CommonWealth Magazine

GOV. CHARLIE BAKER threw in the towel on his climate transport initiative Thursday just days after Connecticut Gov. Ned Lamont did the same in his state.

“The Baker-Polito administration has always maintained that the Commonwealth will only move forward with TCI if multiple states engage, and, as this does not exist, the climate transport initiative is no longer the best solution for them. Commonwealth transport and environmental needs, “said Terry MacCormack, the governor’s press secretary, in a statement.

Lamont has indicated he may return to the initiative after next year’s election, but Baker’s statement indicated he intends to move forward and not look back. It’s a startling turnaround for a concept that once captured the interest of a dozen states in the northeast and central Atlantic and has become a mainstay of the Baker administration’s plan to achieve zero emissions. net greenhouse gas emissions by 2050.

Katie Theoharides, the governor’s secretary for energy and environmental affairs, said in December 2020, when Massachusetts, Connecticut, Rhode Island and the District of Columbia announced they were moving forward with the initiative. on the transportation climate, that Massachusetts needed the program if it was going to have a chance to meet its goal of net zero emissions. “We can’t do this without a program like this,” she said.

She declined to comment when asked about the initiative Thursday after a groundbreaking ceremony on Cape Cod for the Vineyard Wind offshore wind farm. She said the administration would issue a statement on the initiative later today.

Massachusetts was the only state to support the transportation climate initiative until Thursday. The governors of Rhode Island and Connecticut were unable to get it through their legislatures; Baker had the power to sign due to previous legislation giving him the power to act on his own.

The Transportation Climate Initiative was intended to be a cap and trade program for automotive fuels. Fuel wholesalers would buy allowances at auction that would allow them to sell gasoline in Massachusetts and other participating states. The number of allowances would be reduced each year, raising the price of gasoline and prompting drivers to switch to electric vehicles.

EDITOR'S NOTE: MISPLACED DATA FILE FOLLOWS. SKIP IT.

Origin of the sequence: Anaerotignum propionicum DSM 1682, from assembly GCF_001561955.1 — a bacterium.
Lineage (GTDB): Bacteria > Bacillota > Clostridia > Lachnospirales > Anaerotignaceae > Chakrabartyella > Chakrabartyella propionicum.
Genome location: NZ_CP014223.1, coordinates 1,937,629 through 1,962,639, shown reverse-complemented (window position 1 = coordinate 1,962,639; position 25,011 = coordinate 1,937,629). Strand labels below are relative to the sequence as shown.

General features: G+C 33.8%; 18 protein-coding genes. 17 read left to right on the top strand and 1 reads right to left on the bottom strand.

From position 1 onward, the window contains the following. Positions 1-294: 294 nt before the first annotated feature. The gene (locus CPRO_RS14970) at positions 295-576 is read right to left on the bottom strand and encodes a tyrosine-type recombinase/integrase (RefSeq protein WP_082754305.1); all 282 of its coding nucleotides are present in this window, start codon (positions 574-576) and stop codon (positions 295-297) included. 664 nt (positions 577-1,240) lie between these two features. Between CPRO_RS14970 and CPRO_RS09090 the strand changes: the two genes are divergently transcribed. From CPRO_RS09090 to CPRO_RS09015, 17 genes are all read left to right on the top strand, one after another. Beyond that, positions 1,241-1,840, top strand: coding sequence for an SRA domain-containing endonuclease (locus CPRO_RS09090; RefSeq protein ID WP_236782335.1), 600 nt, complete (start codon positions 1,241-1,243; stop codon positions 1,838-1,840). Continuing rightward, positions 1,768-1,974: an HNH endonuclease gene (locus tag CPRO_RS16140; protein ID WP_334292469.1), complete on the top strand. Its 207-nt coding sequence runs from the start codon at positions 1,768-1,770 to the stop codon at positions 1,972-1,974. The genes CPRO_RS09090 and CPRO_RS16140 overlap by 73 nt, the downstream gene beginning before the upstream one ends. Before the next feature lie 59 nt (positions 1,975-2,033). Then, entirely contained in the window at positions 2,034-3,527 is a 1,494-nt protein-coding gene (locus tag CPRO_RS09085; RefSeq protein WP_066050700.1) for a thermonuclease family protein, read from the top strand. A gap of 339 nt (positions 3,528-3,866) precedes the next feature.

Opponents as well as some supporters called the transport climate initiative a disguised gasoline tax, but supporters said the approach was a nuanced two-step approach to tackling climate change by making the more expensive gasoline while generating the revenue needed to build the infrastructure needed to transition away from gasoline-powered vehicles.

Meet the author

Editor, Commonwealth

On Bruce mohl

Bruce Mohl is the editor of Commonwealth magazine. Bruce came to Commonwealth of Boston Globe, where he spent nearly 30 years in a wide variety of positions spanning business and politics. He covered the Massachusetts State House and was the Worldhead of the State House bureau in the late 1980s. He also reported for the World‘s Spotlight Team, winning a Loeb Award in 1992 for coverage of conflicts of interest in the state pension system. It served as Worldpolitical editor in 1994 and continued to cover consumer issues for the newspaper. TO CommonwealthBruce helped launch the magazine’s website and has written on a wide range of topics with a particular focus on politics, tax policy, energy and gambling. Bruce is a graduate of Ohio Wesleyan University and the Fletcher School of Law and Diplomacy at Tufts University. He lives in Dorchester.

On Bruce mohl

Bruce Mohl is the editor of Commonwealth magazine. Bruce came to Commonwealth of Boston Globe, where he spent nearly 30 years in a wide variety of positions spanning business and politics. He covered the Massachusetts State House and was the Worldhead of the State House bureau in the late 1980s. He also reported for the World‘s Spotlight Team, winning a Loeb Award in 1992 for coverage of conflicts of interest in the state pension system. It served as Worldpolitical editor in 1994 and continued to cover consumer issues for the newspaper. TO CommonwealthBruce helped launch the magazine’s website and has written on a wide range of topics with a particular focus on politics, tax policy, energy and gambling. Bruce is a graduate of Ohio Wesleyan University and the Fletcher School of Law and Diplomacy at Tufts University. He lives in Dorchester.

In its statement Thursday, the Baker administration said the federal infrastructure package, American Rescue Plan Act funding and excess state tax revenues will now become the funding mechanisms for building the infrastructure needed to reduce emissions from transport and meet the government’s climate targets.

Paul Craney, spokesman for the Massachusetts Fiscal Alliance, which opposed the transportation climate initiative, said he was happy that Massachusetts had finally abandoned what he called a “regressive regime.” tax on gasoline ”, which he said would have hurt the middle class and working poor. more. He thanked his allies in the fight – Citizens for Limited Taxation, the Beacon Hill Institute, the National Federation of Independent Business, Massachusetts Republican Party Chairman Jim Lyons, and Boston herald columnist Howie Carr.

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